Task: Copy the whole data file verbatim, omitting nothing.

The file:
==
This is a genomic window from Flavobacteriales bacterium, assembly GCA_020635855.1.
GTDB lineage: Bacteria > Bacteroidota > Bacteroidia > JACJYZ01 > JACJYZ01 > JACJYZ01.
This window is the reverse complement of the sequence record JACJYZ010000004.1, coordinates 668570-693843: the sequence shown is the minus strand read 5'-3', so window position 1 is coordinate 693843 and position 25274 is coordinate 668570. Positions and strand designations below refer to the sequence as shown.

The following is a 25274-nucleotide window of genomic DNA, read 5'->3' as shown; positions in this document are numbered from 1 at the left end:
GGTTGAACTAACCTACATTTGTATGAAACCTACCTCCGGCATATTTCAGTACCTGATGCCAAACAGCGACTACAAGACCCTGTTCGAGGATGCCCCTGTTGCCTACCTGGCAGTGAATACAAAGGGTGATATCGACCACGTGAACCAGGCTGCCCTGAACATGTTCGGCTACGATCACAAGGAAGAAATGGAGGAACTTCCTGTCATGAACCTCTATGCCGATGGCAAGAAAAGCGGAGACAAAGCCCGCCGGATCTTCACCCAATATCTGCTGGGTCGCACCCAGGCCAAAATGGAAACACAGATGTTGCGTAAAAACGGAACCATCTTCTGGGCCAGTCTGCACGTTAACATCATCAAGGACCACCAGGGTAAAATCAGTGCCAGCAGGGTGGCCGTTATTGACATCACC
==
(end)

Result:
This is a genomic window from Flavobacteriales bacterium, assembly GCA_020635855.1.
GTDB lineage: Bacteria > Bacteroidota > Bacteroidia > JACJYZ01 > JACJYZ01 > JACJYZ01.
This window is the reverse complement of the sequence record JACJYZ010000004.1, coordinates 668570-693843: the sequence shown is the minus strand read 5'-3', so window position 1 is coordinate 693843 and position 25274 is coordinate 668570. Positions and strand designations below refer to the sequence as shown.

The following is a 25274-nucleotide window of genomic DNA, read 5'->3' as shown; positions in this document are numbered from 1 at the left end:
GGTTGAACTAACCTACATTTGTATGAAACCTACCTCCGGCATATTTCAGTACCTGATGCCAAACAGCGACTACAAGACCCTGTTCGAGGATGCCCCTGTTGCCTACCTGGCAGTGAATACAAAGGGTGATATCGACCACGTGAACCAGGCTGCCCTGAACATGTTCGGCTACGATCACAAGGAAGAAATGGAGGAACTTCCTGTCATGAACCTCTATGCCGATGGCAAGAAAAGCGGAGACAAAGCCCGCCGGATCTTCACCCAATATCTGCTGGGTCGCACCCAGGCCAAAATGGAAACACAGATGTTGCGTAAAAACGGAACCATCTTCTGGGCCAGTCTGCACGTTAACATCATCAAGGACCACCAGGGTAAAATCAGTGCCAGCAGGGTGGCCGTTATTGACATCACC